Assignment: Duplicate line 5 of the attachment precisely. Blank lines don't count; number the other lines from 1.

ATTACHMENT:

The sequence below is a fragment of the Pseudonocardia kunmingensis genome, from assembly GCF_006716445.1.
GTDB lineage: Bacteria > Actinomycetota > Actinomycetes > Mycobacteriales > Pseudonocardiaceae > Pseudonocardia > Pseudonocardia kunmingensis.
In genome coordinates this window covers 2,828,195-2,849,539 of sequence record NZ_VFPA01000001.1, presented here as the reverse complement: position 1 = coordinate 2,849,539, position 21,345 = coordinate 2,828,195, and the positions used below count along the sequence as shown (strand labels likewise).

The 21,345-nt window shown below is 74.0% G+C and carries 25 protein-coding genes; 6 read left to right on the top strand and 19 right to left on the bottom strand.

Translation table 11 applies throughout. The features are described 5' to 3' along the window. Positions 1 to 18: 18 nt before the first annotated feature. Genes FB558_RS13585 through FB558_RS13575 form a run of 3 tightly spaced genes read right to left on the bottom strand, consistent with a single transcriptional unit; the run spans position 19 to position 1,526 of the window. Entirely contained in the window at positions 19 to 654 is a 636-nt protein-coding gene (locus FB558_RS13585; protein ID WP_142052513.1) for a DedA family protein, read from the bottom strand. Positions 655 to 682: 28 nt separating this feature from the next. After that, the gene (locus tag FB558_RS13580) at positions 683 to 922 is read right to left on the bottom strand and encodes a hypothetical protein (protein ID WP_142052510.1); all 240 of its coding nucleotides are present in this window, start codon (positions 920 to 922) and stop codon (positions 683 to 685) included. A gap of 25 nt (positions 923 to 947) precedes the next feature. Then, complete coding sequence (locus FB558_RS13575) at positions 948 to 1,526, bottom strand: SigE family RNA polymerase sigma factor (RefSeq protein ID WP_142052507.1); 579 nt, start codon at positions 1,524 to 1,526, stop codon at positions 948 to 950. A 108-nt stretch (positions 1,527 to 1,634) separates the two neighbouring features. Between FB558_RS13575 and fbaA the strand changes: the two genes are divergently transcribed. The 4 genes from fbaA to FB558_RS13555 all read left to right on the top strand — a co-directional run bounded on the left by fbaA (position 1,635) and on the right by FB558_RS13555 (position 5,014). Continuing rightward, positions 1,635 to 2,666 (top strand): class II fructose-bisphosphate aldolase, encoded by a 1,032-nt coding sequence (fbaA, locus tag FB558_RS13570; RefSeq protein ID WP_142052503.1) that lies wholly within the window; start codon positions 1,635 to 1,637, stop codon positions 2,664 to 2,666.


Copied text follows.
Translation table 11 applies throughout. The features are described 5' to 3' along the window. Positions 1 to 18: 18 nt before the first annotated feature. Genes FB558_RS13585 through FB558_RS13575 form a run of 3 tightly spaced genes read right to left on the bottom strand, consistent with a single transcriptional unit; the run spans position 19 to position 1,526 of the window. Entirely contained in the window at positions 19 to 654 is a 636-nt protein-coding gene (locus FB558_RS13585; protein ID WP_142052513.1) for a DedA family protein, read from the bottom strand. Positions 655 to 682: 28 nt separating this feature from the next. After that, the gene (locus tag FB558_RS13580) at positions 683 to 922 is read right to left on the bottom strand and encodes a hypothetical protein (protein ID WP_142052510.1); all 240 of its coding nucleotides are present in this window, start codon (positions 920 to 922) and stop codon (positions 683 to 685) included. A gap of 25 nt (positions 923 to 947) precedes the next feature. Then, complete coding sequence (locus FB558_RS13575) at positions 948 to 1,526, bottom strand: SigE family RNA polymerase sigma factor (RefSeq protein ID WP_142052507.1); 579 nt, start codon at positions 1,524 to 1,526, stop codon at positions 948 to 950. A 108-nt stretch (positions 1,527 to 1,634) separates the two neighbouring features. Between FB558_RS13575 and fbaA the strand changes: the two genes are divergently transcribed. The 4 genes from fbaA to FB558_RS13555 all read left to right on the top strand — a co-directional run bounded on the left by fbaA (position 1,635) and on the right by FB558_RS13555 (position 5,014). Continuing rightward, positions 1,635 to 2,666 (top strand): class II fructose-bisphosphate aldolase, encoded by a 1,032-nt coding sequence (fbaA, locus tag FB558_RS13570; RefSeq protein ID WP_142052503.1) that lies wholly within the window; start codon positions 1,635 to 1,637, stop codon positions 2,664 to 2,666.